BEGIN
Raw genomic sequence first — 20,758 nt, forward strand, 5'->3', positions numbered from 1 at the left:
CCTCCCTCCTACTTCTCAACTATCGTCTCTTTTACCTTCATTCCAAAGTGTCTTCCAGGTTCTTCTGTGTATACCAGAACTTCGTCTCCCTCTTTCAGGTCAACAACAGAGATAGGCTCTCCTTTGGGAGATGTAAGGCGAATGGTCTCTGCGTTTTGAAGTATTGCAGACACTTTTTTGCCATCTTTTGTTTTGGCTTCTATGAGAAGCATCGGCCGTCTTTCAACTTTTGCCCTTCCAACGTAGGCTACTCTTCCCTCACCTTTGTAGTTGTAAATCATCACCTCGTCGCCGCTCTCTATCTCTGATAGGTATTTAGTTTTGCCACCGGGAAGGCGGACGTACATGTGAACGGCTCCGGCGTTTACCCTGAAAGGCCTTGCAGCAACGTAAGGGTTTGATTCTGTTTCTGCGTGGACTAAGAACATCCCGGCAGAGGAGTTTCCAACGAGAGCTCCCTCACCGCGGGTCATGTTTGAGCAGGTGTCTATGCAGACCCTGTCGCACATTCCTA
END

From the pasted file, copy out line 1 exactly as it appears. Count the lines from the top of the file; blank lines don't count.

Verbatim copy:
Raw genomic sequence first — 20,758 nt, forward strand, 5'->3', positions numbered from 1 at the left: